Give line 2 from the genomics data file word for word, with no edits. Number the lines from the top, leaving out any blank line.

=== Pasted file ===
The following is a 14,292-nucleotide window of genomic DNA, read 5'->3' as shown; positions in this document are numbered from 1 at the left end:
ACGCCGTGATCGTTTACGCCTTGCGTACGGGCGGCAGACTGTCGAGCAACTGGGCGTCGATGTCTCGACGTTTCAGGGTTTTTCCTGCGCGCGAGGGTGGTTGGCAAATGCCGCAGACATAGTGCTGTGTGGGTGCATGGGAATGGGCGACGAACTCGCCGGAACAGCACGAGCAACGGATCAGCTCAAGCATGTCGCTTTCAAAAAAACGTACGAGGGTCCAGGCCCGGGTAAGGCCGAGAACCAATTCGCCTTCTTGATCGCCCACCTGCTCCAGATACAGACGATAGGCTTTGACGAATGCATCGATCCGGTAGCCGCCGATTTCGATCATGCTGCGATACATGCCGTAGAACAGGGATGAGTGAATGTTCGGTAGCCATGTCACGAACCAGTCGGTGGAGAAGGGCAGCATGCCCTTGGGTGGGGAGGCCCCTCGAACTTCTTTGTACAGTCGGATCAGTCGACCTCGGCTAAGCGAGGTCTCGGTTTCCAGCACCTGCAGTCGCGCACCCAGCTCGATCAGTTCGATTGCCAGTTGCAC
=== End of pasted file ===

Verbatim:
ACGCCGTGATCGTTTACGCCTTGCGTACGGGCGGCAGACTGTCGAGCAACTGGGCGTCGATGTCTCGACGTTTCAGGGTTTTTCCTGCGCGCGAGGGTGGTTGGCAAATGCCGCAGACATAGTGCTGTGTGGGTGCATGGGAATGGGCGACGAACTCGCCGGAACAGCACGAGCAACGGATCAGCTCAAGCATGTCGCTTTCAAAAAAACGTACGAGGGTCCAGGCCCGGGTAAGGCCGAGAACCAATTCGCCTTCTTGATCGCCCACCTGCTCCAGATACAGACGATAGGCTTTGACGAATGCATCGATCCGGTAGCCGCCGATTTCGATCATGCTGCGATACATGCCGTAGAACAGGGATGAGTGAATGTTCGGTAGCCATGTCACGAACCAGTCGGTGGAGAAGGGCAGCATGCCCTTGGGTGGGGAGGCCCCTCGAACTTCTTTGTACAGTCGGATCAGTCGACCTCGGCTAAGCGAGGTCTCGGTTTCCAGCACCTGCAGTCGCGCACCCAGCTCGATCAGTTCGATTGCCAGTTGCAC